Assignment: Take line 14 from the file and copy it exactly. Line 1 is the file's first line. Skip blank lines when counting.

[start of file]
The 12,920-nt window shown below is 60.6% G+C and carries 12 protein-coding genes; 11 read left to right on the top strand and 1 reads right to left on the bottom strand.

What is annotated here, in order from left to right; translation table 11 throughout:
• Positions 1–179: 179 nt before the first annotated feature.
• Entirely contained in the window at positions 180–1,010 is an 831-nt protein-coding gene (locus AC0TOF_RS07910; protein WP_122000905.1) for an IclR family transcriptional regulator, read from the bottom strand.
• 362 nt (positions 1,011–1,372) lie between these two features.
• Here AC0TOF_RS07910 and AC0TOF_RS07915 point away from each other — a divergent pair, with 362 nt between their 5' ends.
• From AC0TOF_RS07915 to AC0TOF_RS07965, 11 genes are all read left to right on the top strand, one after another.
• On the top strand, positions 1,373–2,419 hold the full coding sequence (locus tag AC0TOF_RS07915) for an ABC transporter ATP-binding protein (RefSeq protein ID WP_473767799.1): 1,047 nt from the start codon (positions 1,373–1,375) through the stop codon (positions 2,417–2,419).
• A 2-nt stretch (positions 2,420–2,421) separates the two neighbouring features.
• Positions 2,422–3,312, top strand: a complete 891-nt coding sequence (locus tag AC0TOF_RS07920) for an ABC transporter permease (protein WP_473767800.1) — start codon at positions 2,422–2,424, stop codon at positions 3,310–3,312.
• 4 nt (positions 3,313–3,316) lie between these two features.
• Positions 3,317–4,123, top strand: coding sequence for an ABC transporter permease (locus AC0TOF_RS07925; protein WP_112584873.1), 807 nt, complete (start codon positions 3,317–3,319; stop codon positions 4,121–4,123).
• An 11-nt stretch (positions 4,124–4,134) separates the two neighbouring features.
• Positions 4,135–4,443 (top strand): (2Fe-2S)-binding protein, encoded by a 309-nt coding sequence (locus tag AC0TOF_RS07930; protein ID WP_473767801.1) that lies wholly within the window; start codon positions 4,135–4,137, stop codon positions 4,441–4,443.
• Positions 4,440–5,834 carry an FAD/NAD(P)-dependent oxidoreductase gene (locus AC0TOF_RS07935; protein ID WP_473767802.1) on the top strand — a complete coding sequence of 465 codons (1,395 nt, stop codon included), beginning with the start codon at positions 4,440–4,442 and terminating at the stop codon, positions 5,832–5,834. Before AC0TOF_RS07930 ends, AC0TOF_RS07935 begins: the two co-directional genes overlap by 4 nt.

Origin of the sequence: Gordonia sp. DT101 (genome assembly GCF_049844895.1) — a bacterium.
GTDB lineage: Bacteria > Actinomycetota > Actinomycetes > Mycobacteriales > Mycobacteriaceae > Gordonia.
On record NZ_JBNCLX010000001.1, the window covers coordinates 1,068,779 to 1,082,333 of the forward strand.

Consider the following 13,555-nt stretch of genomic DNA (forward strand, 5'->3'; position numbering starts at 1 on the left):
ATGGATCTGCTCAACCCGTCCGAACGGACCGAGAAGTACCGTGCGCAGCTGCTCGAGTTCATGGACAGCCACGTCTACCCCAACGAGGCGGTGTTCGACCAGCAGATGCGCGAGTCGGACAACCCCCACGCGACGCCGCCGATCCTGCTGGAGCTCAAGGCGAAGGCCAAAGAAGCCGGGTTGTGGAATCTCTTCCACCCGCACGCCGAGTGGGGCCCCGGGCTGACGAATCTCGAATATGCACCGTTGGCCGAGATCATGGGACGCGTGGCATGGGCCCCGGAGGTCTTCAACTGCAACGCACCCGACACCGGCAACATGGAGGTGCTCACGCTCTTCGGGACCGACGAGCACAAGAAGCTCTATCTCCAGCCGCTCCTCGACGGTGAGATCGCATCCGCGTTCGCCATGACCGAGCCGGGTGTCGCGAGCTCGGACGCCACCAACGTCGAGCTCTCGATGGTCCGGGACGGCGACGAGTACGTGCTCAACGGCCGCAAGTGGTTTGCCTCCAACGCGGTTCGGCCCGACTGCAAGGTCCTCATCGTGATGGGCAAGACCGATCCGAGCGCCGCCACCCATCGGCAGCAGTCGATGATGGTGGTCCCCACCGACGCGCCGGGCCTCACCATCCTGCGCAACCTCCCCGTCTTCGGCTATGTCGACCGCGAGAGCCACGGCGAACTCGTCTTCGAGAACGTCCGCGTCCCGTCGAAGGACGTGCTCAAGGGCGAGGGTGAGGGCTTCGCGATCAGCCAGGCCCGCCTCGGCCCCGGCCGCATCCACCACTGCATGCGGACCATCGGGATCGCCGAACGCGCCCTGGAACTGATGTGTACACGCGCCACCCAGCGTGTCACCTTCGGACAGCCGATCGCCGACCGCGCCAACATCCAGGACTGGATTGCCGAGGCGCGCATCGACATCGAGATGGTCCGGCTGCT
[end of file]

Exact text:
• Positions 4,135–4,443 (top strand): (2Fe-2S)-binding protein, encoded by a 309-nt coding sequence (locus tag AC0TOF_RS07930; protein ID WP_473767801.1) that lies wholly within the window; start codon positions 4,135–4,137, stop codon positions 4,441–4,443.